Robots! I frequently run into a version of Pepper, a child-size cartoonish robot made by SoftBank, the Japanese conglomerate. Its founder, Masayoshi Son, has recently talked about the coming “Singularity,” in which artificial intelligence outstrips humans. I encountered an android tourist greeter at a mall, and television news programs frequently feature some new application of robotic technology, from restaurant servers to nursing home caregivers.
For personal texting, Line, a communications app that started after the 2011 earthquake and tsunami, is extremely popular. So I communicate with friends, my staff and even the woman who cuts my hair using Line. Part of the reason it's so popular here is its wide variety of emoticons and digital stickers.
How do you use tech differently in Japan than you did in the United States?
The weird thing about Japan is that although it seems technologically advanced, it is still behind the times in many ways. As The Times has written before, the fax machine is still a cherished piece of technology in Japan. Many sources demand that we send requests for interviews and sample questions via fax and will simply not accept an email. I can’t remember the last time I sent or received a fax in the United States.
My 11-year-old son has a small “keitai,” or kids’ cellphone, that is programmed so he can only call or receive calls from me, my husband or his sister. By the time we left Brooklyn in 2016, it seemed like most kids his age either didn't have a phone at all, or had a smartphone. A lot of Japanese children, as young as age 6, have such keitais, which enable them to independently travel on subways and walk to and from school on their own while still being reachable. We often run into very small children on their own on the subway platform, the small phones dangling from their backpacks.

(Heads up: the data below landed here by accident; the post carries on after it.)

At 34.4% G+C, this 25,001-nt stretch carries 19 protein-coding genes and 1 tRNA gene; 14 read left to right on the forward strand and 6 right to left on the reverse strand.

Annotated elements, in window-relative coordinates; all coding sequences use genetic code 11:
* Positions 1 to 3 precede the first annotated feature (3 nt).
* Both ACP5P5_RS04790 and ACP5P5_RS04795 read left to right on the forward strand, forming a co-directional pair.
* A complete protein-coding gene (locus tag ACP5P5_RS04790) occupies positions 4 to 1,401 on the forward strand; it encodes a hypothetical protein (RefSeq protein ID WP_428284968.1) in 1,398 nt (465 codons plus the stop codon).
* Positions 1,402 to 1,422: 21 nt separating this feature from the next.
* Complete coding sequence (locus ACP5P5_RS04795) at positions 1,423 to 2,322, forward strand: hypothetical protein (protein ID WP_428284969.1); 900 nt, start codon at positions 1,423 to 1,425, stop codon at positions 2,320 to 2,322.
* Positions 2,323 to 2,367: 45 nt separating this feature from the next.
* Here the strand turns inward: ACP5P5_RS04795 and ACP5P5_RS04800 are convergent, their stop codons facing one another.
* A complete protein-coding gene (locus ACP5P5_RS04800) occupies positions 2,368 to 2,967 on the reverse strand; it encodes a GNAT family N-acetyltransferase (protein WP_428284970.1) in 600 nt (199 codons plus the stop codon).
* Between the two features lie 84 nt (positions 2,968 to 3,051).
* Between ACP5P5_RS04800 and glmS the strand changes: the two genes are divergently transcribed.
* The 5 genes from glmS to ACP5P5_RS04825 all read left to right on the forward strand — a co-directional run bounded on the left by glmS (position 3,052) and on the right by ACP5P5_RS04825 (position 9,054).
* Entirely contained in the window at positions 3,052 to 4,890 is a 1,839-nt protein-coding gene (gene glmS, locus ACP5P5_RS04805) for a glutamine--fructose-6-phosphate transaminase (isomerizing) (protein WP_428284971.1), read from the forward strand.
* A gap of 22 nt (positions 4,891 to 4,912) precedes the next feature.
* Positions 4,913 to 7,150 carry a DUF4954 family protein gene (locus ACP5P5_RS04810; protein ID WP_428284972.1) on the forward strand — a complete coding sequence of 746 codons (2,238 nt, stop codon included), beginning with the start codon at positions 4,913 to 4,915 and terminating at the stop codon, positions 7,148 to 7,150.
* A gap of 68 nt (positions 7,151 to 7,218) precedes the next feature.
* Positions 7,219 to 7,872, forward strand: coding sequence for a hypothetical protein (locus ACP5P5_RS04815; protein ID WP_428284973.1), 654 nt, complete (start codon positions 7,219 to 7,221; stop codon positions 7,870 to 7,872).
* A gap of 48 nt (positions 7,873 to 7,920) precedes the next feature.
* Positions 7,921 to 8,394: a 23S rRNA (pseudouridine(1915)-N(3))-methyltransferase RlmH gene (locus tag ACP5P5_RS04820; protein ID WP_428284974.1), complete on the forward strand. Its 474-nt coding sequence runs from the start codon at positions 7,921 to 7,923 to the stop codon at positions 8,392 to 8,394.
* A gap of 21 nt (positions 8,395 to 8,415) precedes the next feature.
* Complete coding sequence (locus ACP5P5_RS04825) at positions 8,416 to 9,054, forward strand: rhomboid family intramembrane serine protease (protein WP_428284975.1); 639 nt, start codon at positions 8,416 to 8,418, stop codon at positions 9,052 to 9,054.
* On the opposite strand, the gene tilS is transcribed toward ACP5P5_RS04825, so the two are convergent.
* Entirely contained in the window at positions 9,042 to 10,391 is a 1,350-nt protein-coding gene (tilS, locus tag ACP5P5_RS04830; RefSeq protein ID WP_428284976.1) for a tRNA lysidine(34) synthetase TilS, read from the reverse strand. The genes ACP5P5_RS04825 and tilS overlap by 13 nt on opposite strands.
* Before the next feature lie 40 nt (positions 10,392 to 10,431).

Mobile payment systems have been slow to gain traction in America. How about in Japan?
Unlike China, where people pay for almost everything with smartphones, Japan is resolutely a cash-based society. There are many restaurants that will not accept credit cards, much less mobile payments.
Japan has a prepaid card, known as Suica, that is mostly used to pay for train fares but can also be used to pay for items from vending machines or convenience stores as well as taxi rides. Mobile payments via Suica have been available on mobile phones in Japan since 2006. Although these systems have been around for years, this technology hasn’t spread to popular devices like the iPhone until recently.